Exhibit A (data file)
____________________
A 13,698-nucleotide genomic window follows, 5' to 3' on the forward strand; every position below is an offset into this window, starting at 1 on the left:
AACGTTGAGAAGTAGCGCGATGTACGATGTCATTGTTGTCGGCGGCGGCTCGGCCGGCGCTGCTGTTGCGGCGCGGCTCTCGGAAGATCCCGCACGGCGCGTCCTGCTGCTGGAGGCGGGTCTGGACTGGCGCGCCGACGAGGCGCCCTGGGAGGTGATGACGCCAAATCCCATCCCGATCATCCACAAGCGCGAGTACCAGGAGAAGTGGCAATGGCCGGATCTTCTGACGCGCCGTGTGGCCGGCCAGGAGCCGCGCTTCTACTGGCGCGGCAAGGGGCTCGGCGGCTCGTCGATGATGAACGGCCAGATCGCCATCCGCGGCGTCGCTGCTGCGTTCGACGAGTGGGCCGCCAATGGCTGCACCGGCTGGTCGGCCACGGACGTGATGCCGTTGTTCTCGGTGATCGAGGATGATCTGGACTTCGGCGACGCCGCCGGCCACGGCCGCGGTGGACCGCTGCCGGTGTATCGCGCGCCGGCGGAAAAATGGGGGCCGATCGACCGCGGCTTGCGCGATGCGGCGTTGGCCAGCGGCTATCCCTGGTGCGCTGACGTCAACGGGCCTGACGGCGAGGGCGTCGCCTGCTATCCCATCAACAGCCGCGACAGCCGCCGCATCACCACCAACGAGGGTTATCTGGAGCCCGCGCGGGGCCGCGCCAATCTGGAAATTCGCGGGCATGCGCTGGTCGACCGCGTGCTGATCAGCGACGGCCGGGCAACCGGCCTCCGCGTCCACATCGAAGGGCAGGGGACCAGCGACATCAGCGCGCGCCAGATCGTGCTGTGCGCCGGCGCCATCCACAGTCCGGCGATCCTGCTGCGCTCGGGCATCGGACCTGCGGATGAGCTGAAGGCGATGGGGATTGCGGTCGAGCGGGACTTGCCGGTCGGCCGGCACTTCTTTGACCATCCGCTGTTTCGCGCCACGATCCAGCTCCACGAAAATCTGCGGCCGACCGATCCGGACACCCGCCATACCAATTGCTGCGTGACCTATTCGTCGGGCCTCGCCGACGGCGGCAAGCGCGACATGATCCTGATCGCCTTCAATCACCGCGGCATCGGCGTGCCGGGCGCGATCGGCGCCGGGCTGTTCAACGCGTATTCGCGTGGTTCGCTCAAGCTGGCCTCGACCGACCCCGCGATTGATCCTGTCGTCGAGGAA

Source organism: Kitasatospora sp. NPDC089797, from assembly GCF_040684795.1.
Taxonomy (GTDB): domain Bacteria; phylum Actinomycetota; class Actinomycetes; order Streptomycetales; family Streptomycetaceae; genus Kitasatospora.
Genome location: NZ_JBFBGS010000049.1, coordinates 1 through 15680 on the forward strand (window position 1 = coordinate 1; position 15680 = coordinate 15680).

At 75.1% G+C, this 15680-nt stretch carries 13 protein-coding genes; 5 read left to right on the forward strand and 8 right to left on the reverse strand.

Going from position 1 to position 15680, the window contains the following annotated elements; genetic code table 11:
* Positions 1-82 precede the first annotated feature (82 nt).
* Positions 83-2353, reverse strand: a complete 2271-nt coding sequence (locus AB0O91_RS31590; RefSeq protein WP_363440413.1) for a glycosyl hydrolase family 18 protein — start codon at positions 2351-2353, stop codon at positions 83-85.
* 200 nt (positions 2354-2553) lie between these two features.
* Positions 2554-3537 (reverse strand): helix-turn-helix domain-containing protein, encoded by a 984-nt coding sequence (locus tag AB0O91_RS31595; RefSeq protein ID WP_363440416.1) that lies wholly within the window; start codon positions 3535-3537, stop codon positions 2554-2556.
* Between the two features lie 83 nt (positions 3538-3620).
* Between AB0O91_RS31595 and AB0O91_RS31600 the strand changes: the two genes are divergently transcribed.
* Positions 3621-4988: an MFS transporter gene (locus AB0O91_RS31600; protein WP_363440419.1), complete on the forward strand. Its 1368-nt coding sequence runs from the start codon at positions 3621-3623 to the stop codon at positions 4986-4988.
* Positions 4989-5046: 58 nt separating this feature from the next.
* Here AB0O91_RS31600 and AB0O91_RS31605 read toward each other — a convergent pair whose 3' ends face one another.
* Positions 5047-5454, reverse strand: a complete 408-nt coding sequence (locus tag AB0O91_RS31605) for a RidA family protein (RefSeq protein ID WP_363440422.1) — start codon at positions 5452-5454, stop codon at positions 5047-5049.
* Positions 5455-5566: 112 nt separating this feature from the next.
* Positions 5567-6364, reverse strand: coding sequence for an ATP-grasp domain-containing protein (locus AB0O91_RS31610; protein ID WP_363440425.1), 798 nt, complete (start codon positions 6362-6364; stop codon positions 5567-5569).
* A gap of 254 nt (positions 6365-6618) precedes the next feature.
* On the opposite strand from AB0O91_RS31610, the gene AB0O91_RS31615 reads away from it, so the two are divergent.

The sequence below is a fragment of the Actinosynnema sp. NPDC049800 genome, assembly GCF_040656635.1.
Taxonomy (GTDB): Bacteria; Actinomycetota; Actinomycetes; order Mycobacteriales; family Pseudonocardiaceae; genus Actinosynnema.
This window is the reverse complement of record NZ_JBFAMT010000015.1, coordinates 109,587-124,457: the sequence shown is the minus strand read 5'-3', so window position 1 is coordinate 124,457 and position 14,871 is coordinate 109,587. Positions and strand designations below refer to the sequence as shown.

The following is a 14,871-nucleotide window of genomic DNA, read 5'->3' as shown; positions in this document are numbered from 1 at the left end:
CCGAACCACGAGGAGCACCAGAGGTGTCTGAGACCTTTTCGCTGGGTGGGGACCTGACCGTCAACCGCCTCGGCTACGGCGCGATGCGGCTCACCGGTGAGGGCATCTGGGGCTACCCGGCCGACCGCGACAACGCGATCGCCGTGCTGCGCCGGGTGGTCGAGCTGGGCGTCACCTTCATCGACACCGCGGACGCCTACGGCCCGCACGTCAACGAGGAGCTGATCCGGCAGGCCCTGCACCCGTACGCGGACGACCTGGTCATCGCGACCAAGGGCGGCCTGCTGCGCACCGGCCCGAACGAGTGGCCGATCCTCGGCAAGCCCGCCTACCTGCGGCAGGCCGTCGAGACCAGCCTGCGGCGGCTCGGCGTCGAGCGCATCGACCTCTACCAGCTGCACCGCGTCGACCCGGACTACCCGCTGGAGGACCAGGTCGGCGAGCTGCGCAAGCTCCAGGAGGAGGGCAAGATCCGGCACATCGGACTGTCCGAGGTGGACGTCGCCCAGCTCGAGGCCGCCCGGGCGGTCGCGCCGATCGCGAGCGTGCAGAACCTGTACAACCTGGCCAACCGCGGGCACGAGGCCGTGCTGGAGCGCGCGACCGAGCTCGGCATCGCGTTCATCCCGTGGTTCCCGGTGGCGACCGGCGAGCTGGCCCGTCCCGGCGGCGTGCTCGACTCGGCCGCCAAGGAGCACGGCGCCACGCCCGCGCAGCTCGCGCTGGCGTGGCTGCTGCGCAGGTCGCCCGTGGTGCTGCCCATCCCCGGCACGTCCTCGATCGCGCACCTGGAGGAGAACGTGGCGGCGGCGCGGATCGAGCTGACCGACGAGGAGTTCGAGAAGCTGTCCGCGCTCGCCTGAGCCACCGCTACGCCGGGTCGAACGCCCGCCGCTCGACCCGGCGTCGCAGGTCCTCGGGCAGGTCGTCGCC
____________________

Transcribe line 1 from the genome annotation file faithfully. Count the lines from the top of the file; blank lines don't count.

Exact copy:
A 13,698-nucleotide genomic window follows, 5' to 3' on the forward strand; every position below is an offset into this window, starting at 1 on the left: